Sir Malcolm Arnold’s Second Symphony was commissioned by the Winter Garden’s Society, Bournemouth, and is dedicated to Charles Groves and the Bournemouth Municipal Orchestra, “in celebration of the Diamond Jubilee of the orchestra”; they gave the first performance on 25th May 1953. The composer himself says of this symphony:
“The work is in E flat, the movement rising successively by a major third in tonality, so that the final movement is back in the home key again (i.e. 1. E flat, 2. G minor, 3. B minor, 4. E flat).
The first movement is in sonata form – first subject on the solo clarinet, second subject on the flute and oboe in A major. In the recapitulation, the first subject is played by the wind only and the strings join in with the second subject in the tonic key of E flat. The three chords which open the movement play an important part in the general scheme, from accompanying the first subject to making up a melodic passage on their own. If this movement expresses the quiet joy of being alive on a fine summer’s day, then it is successful.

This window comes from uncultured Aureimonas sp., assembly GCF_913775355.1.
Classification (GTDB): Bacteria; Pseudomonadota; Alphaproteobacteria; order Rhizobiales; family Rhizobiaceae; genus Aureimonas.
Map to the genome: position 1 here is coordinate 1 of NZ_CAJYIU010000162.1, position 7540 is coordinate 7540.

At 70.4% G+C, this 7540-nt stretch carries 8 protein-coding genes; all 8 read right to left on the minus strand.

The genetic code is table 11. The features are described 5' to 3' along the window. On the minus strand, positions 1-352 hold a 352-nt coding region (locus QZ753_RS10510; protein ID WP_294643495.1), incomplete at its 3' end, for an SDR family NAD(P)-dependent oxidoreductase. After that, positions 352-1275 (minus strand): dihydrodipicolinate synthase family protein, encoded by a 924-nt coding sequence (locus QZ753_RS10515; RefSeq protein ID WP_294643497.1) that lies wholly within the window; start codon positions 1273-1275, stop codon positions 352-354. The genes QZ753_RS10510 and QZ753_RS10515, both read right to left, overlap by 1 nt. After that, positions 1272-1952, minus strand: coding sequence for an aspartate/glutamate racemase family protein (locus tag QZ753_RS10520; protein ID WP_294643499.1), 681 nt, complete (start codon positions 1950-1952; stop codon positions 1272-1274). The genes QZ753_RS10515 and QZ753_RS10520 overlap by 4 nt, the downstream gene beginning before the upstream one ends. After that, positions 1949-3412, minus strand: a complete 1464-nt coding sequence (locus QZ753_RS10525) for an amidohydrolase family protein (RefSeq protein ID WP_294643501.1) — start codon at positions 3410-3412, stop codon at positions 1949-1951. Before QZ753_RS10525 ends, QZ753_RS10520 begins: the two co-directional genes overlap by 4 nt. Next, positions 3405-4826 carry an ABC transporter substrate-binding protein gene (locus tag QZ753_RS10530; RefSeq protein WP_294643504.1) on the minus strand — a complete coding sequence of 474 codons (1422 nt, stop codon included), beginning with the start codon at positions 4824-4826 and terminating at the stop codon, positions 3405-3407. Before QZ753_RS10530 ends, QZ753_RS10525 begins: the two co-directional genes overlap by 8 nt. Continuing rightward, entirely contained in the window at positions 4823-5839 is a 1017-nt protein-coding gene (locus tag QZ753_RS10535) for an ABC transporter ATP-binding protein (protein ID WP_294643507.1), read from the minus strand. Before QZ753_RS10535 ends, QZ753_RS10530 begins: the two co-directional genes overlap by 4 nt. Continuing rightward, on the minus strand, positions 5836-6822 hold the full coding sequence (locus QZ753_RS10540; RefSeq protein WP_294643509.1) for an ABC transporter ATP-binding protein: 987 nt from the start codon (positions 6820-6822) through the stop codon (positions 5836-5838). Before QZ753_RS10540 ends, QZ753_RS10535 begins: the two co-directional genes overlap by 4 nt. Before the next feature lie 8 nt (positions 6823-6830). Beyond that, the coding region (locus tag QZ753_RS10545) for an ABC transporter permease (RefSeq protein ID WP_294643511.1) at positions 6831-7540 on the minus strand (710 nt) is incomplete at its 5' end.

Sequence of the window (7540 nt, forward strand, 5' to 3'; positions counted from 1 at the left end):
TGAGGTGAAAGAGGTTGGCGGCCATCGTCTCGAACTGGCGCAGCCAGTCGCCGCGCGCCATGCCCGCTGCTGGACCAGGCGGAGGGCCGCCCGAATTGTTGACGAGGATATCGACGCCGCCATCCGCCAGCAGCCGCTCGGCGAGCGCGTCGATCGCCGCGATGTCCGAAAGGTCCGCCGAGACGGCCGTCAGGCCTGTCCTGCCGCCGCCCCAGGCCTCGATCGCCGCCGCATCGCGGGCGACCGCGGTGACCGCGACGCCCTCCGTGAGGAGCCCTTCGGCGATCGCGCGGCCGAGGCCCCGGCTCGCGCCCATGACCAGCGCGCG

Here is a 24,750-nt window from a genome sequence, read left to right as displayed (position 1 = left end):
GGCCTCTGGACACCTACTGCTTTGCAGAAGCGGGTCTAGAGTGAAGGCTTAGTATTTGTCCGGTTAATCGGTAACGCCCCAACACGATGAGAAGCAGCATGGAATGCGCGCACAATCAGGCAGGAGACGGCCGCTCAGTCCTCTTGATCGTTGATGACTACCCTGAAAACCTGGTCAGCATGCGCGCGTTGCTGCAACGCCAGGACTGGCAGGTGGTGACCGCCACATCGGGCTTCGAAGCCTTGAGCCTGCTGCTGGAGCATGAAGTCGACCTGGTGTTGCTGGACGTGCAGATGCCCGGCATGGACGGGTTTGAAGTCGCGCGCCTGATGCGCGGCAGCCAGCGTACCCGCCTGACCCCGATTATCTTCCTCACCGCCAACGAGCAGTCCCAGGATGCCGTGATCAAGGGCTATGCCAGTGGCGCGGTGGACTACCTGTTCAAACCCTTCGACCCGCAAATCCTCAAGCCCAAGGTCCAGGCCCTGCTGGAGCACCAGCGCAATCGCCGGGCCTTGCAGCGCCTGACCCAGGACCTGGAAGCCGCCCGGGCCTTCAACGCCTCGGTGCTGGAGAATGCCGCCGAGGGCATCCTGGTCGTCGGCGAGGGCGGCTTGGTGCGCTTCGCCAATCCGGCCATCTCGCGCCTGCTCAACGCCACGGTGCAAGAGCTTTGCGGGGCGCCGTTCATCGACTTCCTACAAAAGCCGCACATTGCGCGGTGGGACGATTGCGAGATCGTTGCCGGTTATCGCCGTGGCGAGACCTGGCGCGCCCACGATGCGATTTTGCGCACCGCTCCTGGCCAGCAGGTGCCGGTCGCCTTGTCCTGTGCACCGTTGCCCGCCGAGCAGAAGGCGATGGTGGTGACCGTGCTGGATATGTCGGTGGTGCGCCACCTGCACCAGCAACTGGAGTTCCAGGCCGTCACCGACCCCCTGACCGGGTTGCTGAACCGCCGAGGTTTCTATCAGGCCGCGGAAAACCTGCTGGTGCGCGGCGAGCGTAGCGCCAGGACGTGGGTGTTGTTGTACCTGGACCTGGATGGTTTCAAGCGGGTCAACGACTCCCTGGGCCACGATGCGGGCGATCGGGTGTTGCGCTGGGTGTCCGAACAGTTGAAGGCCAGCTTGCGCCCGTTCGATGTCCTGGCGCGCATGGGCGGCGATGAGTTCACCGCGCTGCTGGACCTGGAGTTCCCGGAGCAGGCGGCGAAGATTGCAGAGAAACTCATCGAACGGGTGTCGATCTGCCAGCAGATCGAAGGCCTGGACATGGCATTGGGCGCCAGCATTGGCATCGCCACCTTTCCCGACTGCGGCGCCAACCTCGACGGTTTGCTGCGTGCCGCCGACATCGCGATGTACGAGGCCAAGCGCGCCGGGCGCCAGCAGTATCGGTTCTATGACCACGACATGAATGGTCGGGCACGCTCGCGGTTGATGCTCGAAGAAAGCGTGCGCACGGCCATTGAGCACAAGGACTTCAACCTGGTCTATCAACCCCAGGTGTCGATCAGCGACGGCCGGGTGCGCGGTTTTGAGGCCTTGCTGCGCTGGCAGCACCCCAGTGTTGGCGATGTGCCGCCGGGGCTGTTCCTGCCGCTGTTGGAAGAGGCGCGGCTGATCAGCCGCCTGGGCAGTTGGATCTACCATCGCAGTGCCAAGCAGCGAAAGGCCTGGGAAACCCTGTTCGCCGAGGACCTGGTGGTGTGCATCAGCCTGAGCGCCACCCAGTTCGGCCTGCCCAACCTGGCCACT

The Second movement, a scherzo, could be called a variation on two chords (B flat – G – F sharp – D: C – A – E – C sharp) which are stated by the four horns in the first few bars.
The third movement is elegiac in character and builds up to a slow march played by the wind only. The quiet but insistent tolling of a bell is of importance throughout the movement.
4. Allegro con brio
The last movement is based on two themes and is very light-hearted. The first is a gay dance introduced by the woodwind; the second is played by the brass in three-part counterpoint.